In November 1929 and March 1931 he sang Plorestan opposite the Leonore of Lotte Lehmann. Lehmann sang regularlv at the Flemish Royal Opera between 1928 and 1931. In 1935, at the height of his popularity, he accepted the directorship of the house where he had made his debut in 1925, so his singing-career lasted only ten years. After 1935 he would appear only three tirmes on stage. In 1937 he sang the creation of a local work by Veremans, called Anne-Marie. In 1939 he sang in the Dutch creation of Daphne, for which Richard Strauss came to Antwerp to supervise the rehearsals, and in 1943 he sang his last Florestan, in Brussels.
His direction of the Royal Flemish Opera was characterised by many -technical renovations, especially the lighting. He had learned much about its importance when working in films at the UFA studios in Berlin in 1934. He also broke completely with the tradition of parochialism by enlarging the repertory to include French and Italian works after the closure of the Royal French opera in 1933. Last but not least, he created better working-conditions for the whole company. All artists were engaged 12 months a year. His skill in accountancy helped the house out of financial difficulty within two seasons.
He remained in this post until the season of 1942-43. In 1942, the city council nominated a general manager for the two official theatres in Antwerp. Sterkens was nominated deputy manager, but he was not on very good terms with his chief and soon resigned. In the same season he accepted the directorship of the Alhambra Theatre in Brussels. There he organised Dutch comedy and opera and made his ultimate appearance as a singer. The Alhambra Theatre had a bad reputation during the war as it was used by the Germans to give 'Wehrmachtsvorstellungen', and the Flemish fascists used it for their meetings. It was obvious that Sterkens's acceptance of this post would turn out badly for him. Soon after the liberation of Antwerp in September 1944, he was imprisoned for two weeks in the lion's cage of Antwerp Zoo together with other collaborators. Then he was transferred to the central prison, where he spent eight months in bad conditions.
Sterkens was liberated in April 1945, while the war was still going on, but lost his civil rights for a year. He spent the last years of his life forgotten by most of his former friends. Just as he should have been rehabilitated and the post of chairman of the musical copyright society was offered to him, Sterkens died of a heart attack on 3rd May, 1952.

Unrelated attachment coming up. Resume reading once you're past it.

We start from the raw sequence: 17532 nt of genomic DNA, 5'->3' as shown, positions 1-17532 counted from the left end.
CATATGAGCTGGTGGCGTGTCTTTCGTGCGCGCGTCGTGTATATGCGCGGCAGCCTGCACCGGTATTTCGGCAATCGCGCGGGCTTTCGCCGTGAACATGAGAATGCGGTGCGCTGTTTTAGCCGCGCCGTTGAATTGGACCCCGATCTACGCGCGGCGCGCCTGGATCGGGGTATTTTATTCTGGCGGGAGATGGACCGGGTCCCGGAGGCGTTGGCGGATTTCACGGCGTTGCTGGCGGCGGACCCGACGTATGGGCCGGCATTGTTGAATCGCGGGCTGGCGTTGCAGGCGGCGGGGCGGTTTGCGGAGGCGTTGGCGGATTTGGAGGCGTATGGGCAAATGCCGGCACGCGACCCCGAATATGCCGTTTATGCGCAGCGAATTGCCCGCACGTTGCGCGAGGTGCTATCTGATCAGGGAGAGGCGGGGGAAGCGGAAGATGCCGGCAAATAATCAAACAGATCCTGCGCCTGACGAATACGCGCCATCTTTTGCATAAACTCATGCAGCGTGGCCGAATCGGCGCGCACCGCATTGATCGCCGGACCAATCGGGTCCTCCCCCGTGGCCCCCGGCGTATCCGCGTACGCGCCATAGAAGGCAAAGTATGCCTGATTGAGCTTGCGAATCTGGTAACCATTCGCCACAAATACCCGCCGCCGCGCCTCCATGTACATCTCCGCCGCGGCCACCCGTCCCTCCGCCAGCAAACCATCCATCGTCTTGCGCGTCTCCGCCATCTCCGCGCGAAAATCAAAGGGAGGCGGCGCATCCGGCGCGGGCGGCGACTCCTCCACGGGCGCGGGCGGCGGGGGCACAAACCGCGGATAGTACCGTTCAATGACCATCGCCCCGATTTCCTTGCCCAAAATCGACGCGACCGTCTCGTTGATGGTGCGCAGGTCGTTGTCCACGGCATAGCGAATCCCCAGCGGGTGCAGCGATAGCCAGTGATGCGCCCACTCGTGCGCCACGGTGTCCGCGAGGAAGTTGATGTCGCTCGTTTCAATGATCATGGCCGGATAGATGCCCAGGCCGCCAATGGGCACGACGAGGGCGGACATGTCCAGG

Jozef Sterkens made 44 recordings between 1928 and 1934. Of the operatic excerpts, only the Rosenkavalier aria and Werther arias are sung in the original language. These three recordings are among my favourite 78s of him, because the enunciation is perfect and the delivery very distinctive. Distinction is a characteristic of all his performances:
even the film-songs are well sung without exaggeration. Sterkens may be compared with Julius Patzak, who had the same qualities and limitations, especially m the upper range.
I am indebted to Miss Maria Feyens of Antwerp for information about a now-forgotten singer of the past. Miss Feyens was a prompter at the official theatres in Antwerp for a period of more than forty years and knew Sterkens during the last ten years of his life.
Jozef Sterkens sang at the Royal Flemish Opera, Antwerp 1925 to 1935
Count Richard (Das Lied der Liebe - Korngold)
Eisenstein (Die Fledermaus)
Enrico (La Campana Sommersa)
Erik (Der fliegende Hollander)
First knight (Parsifal)
Foma Nazaryich (Sadko)
Francois Villon (Vagabond King - Friml)
Fritz Kobus (L'Amico Fritz)
Gennaro (I Gioielli della Madonna)
Goethe (Friederike - Lehar)
Gratiaan (Beatrijs - Lelien)
Hans (Prodand Nevesta)
Hindu merchant (Sadko)
Hoffmann (Les Contes d'Hoffmann)
Italian Singer (Der Rosenkaralier)
Knight Hendrik Reingemoet (Het Mirakel -Renaat Veremans)
Maarten (Vlammend Land - Kurt Atterberg)
Marcel (La Boheme - Leoncavallo)
Merlijn (Herbergprinses- Jan Blockx)
Pinkerton (Madama Butterfly)
Quinten (Quinten Massijs -Emile Wambach);
Shepherd (Die totenAugen)
Snep (Marieke van Nijmegen - Frans Uyttenhove)
Stefan (Der lustige Bauer - Fall)
Tamino (Die Zauberflöte)
Tjalda (Princess Sunshine - Paul Gilson)